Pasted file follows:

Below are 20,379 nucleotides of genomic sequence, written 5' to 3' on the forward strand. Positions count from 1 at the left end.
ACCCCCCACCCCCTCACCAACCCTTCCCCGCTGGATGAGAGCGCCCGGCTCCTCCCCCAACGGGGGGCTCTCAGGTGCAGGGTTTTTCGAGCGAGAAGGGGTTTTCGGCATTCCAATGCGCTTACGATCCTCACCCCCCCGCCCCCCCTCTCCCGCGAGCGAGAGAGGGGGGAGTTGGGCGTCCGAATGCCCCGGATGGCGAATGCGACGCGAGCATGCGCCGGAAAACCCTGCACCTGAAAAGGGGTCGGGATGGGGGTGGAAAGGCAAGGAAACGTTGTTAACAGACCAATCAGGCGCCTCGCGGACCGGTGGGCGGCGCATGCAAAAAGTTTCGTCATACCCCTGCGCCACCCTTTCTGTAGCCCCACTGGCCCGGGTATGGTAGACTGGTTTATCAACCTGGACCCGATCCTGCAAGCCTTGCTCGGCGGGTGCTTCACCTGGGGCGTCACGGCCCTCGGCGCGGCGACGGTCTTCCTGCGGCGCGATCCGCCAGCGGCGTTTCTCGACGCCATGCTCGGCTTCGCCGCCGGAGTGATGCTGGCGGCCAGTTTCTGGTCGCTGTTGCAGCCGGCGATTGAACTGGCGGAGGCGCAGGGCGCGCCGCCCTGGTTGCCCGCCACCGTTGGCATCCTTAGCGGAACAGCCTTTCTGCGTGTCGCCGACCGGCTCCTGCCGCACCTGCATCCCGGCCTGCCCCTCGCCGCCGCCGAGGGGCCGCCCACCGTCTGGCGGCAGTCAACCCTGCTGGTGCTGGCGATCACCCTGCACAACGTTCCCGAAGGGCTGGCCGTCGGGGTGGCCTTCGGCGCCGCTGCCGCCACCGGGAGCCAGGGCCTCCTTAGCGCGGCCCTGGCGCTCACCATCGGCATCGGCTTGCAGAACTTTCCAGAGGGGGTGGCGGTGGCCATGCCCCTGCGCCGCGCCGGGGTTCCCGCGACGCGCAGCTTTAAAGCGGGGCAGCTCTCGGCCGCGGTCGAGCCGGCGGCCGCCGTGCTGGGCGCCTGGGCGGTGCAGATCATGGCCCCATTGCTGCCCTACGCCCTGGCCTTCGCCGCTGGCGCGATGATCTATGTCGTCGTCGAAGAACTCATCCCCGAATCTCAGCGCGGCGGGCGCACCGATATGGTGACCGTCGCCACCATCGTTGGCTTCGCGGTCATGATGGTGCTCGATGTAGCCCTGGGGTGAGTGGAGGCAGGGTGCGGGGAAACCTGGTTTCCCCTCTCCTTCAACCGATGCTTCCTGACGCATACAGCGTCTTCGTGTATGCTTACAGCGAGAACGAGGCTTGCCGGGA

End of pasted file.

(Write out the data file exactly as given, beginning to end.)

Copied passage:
Below are 20,379 nucleotides of genomic sequence, written 5' to 3' on the forward strand. Positions count from 1 at the left end.
ACCCCCCACCCCCTCACCAACCCTTCCCCGCTGGATGAGAGCGCCCGGCTCCTCCCCCAACGGGGGGCTCTCAGGTGCAGGGTTTTTCGAGCGAGAAGGGGTTTTCGGCATTCCAATGCGCTTACGATCCTCACCCCCCCGCCCCCCCTCTCCCGCGAGCGAGAGAGGGGGGAGTTGGGCGTCCGAATGCCCCGGATGGCGAATGCGACGCGAGCATGCGCCGGAAAACCCTGCACCTGAAAAGGGGTCGGGATGGGGGTGGAAAGGCAAGGAAACGTTGTTAACAGACCAATCAGGCGCCTCGCGGACCGGTGGGCGGCGCATGCAAAAAGTTTCGTCATACCCCTGCGCCACCCTTTCTGTAGCCCCACTGGCCCGGGTATGGTAGACTGGTTTATCAACCTGGACCCGATCCTGCAAGCCTTGCTCGGCGGGTGCTTCACCTGGGGCGTCACGGCCCTCGGCGCGGCGACGGTCTTCCTGCGGCGCGATCCGCCAGCGGCGTTTCTCGACGCCATGCTCGGCTTCGCCGCCGGAGTGATGCTGGCGGCCAGTTTCTGGTCGCTGTTGCAGCCGGCGATTGAACTGGCGGAGGCGCAGGGCGCGCCGCCCTGGTTGCCCGCCACCGTTGGCATCCTTAGCGGAACAGCCTTTCTGCGTGTCGCCGACCGGCTCCTGCCGCACCTGCATCCCGGCCTGCCCCTCGCCGCCGCCGAGGGGCCGCCCACCGTCTGGCGGCAGTCAACCCTGCTGGTGCTGGCGATCACCCTGCACAACGTTCCCGAAGGGCTGGCCGTCGGGGTGGCCTTCGGCGCCGCTGCCGCCACCGGGAGCCAGGGCCTCCTTAGCGCGGCCCTGGCGCTCACCATCGGCATCGGCTTGCAGAACTTTCCAGAGGGGGTGGCGGTGGCCATGCCCCTGCGCCGCGCCGGGGTTCCCGCGACGCGCAGCTTTAAAGCGGGGCAGCTCTCGGCCGCGGTCGAGCCGGCGGCCGCCGTGCTGGGCGCCTGGGCGGTGCAGATCATGGCCCCATTGCTGCCCTACGCCCTGGCCTTCGCCGCTGGCGCGATGATCTATGTCGTCGTCGAAGAACTCATCCCCGAATCTCAGCGCGGCGGGCGCACCGATATGGTGACCGTCGCCACCATCGTTGGCTTCGCGGTCATGATGGTGCTCGATGTAGCCCTGGGGTGAGTGGAGGCAGGGTGCGGGGAAACCTGGTTTCCCCTCTCCTTCAACCGATGCTTCCTGACGCATACAGCGTCTTCGTGTATGCTTACAGCGAGAACGAGGCTTGCCGGGA